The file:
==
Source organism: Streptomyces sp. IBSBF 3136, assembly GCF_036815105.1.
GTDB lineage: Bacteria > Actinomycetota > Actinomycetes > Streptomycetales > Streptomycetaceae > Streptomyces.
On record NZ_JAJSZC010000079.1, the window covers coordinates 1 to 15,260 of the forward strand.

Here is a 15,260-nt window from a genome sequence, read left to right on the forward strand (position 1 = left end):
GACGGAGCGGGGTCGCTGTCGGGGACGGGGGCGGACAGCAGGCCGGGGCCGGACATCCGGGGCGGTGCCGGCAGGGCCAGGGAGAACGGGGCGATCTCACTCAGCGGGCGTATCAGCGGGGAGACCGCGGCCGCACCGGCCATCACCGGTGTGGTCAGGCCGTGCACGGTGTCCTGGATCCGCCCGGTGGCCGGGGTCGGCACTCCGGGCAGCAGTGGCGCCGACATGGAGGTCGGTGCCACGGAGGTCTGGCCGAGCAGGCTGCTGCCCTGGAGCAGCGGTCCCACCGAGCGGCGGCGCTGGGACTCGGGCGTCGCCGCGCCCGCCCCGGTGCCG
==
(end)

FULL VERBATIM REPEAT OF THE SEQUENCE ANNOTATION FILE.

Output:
Source organism: Streptomyces sp. IBSBF 3136, assembly GCF_036815105.1.
GTDB lineage: Bacteria > Actinomycetota > Actinomycetes > Streptomycetales > Streptomycetaceae > Streptomyces.
On record NZ_JAJSZC010000079.1, the window covers coordinates 1 to 15,260 of the forward strand.

Here is a 15,260-nt window from a genome sequence, read left to right on the forward strand (position 1 = left end):
GACGGAGCGGGGTCGCTGTCGGGGACGGGGGCGGACAGCAGGCCGGGGCCGGACATCCGGGGCGGTGCCGGCAGGGCCAGGGAGAACGGGGCGATCTCACTCAGCGGGCGTATCAGCGGGGAGACCGCGGCCGCACCGGCCATCACCGGTGTGGTCAGGCCGTGCACGGTGTCCTGGATCCGCCCGGTGGCCGGGGTCGGCACTCCGGGCAGCAGTGGCGCCGACATGGAGGTCGGTGCCACGGAGGTCTGGCCGAGCAGGCTGCTGCCCTGGAGCAGCGGTCCCACCGAGCGGCGGCGCTGGGACTCGGGCGTCGCCGCGCCCGCCCCGGTGCCG